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When applying for graduate assistantships or part-time teaching for grad school scholarships, is university teaching necessarily better than highschool teaching experience? if so, by how much?

Possibly relevant details:

  1. I am graduating soon with a master's degree from a third world university.

  2. My plan is to get a PhD but am considering getting teaching experience to boost my chance's of getting in.

  3. I am considering teaching at my university (or another university in my country) for a year or so.

  4. However, I have something like a dual citizenship in a first world country in the sense that I permitted to work there in addition to an established residence (my mom and sister live there while my dad and brother live with me).

  5. Said FWC is where I would like to get my PhD.

  6. My parents suggested I teach at my sister's highschool (or some highschool in said FWC since I will unlikely get into one of the universities there).

  7. I am fine with either in terms of job requirements (e.g. highschool has more requirements and students tend to snooze off more), but the pay is alarmingly different by a factor of 5.

Another difference is that if I teach in my university long enough, I might be able to teach or assist in teaching advanced stuff like probability, linear algebra, calculus III or financial maths. There's also a tutorial center nearby and there are occasional students who need tutorials in probability, statistics and linear algebra.

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    In the US (and probably in Europe too, though I don't have direct experience with things overseas), there is no expectation that candidates for teaching assistantships have any teaching experience. And at least at my institution having teaching experience would not really have any effect on your chance of being admitted. – Andy Putman Jan 10 '15 at 18:32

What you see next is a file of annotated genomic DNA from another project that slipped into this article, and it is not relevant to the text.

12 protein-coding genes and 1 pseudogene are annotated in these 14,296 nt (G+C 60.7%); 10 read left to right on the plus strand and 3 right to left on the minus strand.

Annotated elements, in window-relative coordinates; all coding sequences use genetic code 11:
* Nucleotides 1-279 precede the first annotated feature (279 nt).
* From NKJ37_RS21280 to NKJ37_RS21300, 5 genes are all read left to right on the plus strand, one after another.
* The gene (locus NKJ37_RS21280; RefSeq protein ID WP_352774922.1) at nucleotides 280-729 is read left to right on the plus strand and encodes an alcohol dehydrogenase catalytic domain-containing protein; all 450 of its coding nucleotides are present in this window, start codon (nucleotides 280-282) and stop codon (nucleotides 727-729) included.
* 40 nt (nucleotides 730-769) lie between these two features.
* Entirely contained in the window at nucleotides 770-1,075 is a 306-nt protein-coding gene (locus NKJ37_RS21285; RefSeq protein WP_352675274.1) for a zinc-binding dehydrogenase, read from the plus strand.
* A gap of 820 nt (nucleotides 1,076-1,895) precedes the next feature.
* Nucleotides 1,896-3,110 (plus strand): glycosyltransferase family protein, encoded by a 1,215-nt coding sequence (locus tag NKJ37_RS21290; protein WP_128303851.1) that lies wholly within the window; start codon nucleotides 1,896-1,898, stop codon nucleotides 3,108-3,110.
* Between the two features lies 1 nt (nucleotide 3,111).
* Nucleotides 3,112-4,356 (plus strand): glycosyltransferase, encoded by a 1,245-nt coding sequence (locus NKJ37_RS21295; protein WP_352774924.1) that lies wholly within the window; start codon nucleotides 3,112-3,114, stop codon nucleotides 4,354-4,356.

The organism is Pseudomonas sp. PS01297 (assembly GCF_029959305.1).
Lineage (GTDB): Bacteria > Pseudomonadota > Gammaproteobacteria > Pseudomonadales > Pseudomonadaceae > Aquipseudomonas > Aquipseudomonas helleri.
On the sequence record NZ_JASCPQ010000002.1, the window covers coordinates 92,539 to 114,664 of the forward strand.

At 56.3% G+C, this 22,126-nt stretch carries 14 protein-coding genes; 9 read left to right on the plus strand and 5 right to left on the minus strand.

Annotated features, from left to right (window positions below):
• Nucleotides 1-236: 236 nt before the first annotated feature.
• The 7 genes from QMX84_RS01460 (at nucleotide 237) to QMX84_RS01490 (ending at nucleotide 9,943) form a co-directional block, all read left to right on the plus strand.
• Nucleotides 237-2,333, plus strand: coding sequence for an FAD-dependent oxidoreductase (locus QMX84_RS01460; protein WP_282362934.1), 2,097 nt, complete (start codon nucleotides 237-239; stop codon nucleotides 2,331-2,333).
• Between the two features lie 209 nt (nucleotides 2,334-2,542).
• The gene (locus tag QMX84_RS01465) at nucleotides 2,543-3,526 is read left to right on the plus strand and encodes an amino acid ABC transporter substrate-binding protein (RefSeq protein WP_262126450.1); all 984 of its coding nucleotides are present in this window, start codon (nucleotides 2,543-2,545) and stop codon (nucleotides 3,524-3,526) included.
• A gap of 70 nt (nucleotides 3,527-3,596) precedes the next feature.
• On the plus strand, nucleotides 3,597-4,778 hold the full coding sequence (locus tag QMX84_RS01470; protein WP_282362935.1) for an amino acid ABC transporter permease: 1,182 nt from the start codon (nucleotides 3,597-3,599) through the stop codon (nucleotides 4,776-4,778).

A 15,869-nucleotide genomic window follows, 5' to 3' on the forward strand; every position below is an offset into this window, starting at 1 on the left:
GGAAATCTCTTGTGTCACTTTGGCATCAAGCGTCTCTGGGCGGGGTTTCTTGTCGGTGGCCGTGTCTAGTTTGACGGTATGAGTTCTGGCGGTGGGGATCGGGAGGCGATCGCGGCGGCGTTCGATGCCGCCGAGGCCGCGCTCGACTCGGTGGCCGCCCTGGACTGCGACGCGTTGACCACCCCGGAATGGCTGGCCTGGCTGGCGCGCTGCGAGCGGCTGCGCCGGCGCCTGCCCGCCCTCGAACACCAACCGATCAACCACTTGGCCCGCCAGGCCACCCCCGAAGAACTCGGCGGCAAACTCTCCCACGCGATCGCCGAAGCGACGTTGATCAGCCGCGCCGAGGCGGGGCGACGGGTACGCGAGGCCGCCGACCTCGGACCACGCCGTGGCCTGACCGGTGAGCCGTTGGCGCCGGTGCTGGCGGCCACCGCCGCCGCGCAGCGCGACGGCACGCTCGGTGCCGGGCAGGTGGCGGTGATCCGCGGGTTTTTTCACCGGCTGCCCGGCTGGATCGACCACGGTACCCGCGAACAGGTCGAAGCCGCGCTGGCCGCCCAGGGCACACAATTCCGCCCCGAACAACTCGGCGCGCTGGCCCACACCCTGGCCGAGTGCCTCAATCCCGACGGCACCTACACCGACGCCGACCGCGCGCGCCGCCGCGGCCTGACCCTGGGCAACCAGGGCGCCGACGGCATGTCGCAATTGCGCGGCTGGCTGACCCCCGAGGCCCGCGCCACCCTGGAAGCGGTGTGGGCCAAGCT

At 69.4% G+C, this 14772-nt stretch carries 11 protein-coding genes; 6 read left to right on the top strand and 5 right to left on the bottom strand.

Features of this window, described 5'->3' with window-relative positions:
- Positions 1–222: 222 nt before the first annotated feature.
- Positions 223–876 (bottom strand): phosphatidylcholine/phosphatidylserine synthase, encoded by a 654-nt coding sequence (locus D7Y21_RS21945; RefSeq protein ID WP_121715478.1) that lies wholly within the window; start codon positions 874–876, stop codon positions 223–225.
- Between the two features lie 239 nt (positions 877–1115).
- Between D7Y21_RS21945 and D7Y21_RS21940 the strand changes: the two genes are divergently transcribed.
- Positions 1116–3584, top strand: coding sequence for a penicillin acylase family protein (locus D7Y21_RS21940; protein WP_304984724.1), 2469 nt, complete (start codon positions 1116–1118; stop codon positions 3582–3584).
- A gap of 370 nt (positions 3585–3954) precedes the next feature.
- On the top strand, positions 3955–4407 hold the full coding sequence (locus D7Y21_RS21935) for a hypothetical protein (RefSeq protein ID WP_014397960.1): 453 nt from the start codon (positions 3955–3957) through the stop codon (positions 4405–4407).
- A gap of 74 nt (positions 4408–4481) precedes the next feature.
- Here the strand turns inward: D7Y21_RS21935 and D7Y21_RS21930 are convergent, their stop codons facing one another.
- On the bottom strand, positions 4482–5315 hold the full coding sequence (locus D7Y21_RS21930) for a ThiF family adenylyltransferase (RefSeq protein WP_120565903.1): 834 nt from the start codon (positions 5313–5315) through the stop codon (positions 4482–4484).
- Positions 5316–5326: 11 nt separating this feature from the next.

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    Although what @AndyPutman said is certainly correct, so far as I know in the U.S., having some experience with the ambient culture, and some teaching experience in that culture, can be a slight plus, especially if command of spoken English is potentially an issue. – paul garrett Jan 10 '15 at 19:31
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    I think it would be a good idea to include in what field you want to pursue a PhD. If, for instance, you think about a PhD in education (possibly in the teaching of mathematics) it could be an advantage to teach at a High School. I don't know how the regulations are in other countries, but in the Netherlands you cannot just teach at a high school without education in high school teaching (after university, a one year master course) – Maarten van Wesel Mar 27 '15 at 11:58
  • @AndyPutman I was wondering because I was thinking of teaching while applying as I would start applying after the heavy portions of my master's. Thanks. – Jack Bauer Mar 27 '15 at 19:06
  • @MaartenvanWesel Not for what I was going but thanks for the info. – Jack Bauer Mar 27 '15 at 19:06
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If there is an option definitely university teaching is more valuable as it is at the same level as the teaching you will experience while doing your degree. However, you should consider that PhD is a research-based degree and teaching obligation is not primary concern. So you might get the position without having any teaching experience and finally get your PhD being a year or so younger.

  • I was wondering because I was thinking of teaching while applying as I would start applying after the heavy portions of my master's. Thanks Kid. – Jack Bauer Mar 27 '15 at 19:05

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